They sacked Mike Carlton on Friday from his regular weekend column gig with the SMH because he refused to submit a column for publication while the journalists and editorial staff were on strike (in response to the announcement that 5% of the workforce were being made redundant).
No doubt Fairfax were entirely within their legal rights to do so (I’m sure that his contract specifies that his column should be submitted come hell or high water) but they could easily have dealt with this in a manner which acknowledges that there is a valid principle at stake in his decision to not cross the picket line (unlike our NSW State Premier Morris Iemma, who did write a column for the SMH over the weekend). Why not penalise him by simply not paying him his fee for the week etc (not like the man is starving, is it?). It all has a touch of the pour encourager les autres about it, non?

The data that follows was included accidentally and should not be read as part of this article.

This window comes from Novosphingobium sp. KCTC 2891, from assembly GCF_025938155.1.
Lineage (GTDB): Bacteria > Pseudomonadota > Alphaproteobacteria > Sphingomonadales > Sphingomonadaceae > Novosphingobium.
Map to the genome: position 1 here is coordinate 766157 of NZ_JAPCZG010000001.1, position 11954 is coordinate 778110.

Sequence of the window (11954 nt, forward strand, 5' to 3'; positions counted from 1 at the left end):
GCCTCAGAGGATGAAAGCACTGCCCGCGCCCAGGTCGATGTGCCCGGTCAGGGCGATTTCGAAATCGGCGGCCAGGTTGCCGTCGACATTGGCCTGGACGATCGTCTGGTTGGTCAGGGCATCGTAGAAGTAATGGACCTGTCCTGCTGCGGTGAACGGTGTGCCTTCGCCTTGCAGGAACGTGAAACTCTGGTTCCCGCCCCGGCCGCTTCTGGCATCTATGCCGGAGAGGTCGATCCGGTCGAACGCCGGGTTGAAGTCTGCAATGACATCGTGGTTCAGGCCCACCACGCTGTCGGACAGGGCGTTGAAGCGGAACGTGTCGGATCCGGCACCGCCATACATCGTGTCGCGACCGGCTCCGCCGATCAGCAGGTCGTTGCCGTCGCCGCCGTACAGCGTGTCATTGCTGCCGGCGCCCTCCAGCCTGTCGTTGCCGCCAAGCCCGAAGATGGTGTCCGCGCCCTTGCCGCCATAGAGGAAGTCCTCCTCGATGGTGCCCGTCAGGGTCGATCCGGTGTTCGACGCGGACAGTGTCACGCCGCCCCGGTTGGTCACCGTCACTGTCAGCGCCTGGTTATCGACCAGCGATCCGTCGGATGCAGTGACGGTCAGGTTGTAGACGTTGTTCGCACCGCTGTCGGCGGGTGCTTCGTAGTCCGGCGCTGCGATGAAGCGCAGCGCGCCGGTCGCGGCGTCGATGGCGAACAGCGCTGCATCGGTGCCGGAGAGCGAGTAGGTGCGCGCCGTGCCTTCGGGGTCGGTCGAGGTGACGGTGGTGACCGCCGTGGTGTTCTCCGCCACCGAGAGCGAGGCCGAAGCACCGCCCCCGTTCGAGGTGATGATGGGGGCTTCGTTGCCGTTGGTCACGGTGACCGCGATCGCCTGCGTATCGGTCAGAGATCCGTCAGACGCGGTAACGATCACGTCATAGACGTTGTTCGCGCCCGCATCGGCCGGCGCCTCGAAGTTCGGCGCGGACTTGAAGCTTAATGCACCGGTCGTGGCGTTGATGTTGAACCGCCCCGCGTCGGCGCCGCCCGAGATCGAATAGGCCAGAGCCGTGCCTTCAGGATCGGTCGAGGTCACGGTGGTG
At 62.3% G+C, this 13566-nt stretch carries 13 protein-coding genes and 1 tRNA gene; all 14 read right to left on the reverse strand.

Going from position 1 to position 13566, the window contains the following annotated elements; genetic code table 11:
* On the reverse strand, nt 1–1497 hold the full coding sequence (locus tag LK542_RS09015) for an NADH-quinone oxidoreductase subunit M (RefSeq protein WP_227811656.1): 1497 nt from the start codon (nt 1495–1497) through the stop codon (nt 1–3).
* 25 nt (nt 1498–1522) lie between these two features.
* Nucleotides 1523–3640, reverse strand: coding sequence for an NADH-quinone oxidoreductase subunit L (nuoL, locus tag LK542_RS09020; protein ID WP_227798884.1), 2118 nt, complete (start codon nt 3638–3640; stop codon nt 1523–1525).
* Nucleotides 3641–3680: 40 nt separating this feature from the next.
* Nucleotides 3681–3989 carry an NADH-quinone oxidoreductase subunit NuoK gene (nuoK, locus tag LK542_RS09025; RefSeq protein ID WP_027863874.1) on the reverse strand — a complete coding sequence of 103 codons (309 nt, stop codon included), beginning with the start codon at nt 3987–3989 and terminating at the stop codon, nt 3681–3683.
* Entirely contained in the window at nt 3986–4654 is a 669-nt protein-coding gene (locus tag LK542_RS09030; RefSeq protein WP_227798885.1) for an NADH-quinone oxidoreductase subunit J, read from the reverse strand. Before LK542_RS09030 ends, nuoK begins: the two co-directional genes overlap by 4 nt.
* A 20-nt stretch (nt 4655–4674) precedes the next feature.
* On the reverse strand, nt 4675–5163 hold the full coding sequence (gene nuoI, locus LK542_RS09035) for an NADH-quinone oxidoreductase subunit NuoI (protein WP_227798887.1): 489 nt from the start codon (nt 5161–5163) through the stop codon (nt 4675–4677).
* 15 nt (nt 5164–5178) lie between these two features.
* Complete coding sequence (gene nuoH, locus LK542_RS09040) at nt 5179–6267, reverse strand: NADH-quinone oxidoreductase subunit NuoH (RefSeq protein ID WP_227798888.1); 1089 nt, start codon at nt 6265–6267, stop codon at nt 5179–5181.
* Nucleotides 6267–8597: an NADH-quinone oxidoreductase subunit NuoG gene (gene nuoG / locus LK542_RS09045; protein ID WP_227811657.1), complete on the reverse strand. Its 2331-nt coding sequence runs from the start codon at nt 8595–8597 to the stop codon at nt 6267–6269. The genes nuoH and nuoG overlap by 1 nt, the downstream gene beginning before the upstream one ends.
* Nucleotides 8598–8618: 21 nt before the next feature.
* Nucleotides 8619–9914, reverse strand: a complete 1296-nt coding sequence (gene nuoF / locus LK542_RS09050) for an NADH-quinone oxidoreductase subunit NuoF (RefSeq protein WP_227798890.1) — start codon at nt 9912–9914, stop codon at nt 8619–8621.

Big Swing with the Clue Bat here, you bean-counters at Fairfax: the reason that the corporatised media arms are losing eyeballs to other sources of information, as information and opinion is made more widely available from many different sources, is the perception that you can’t be trusted. The more corporatised a news organisation becomes the fewer ethical principles it observes in its news coverage, and thus it is judged less reliable in respect of providing accurate and objective information. Sacking people for taking principled stands only makes the corporation look more unprincipled and thus unreliable, therefore losing more eyeballs.
What a sad dwindling saga of a once fine publication.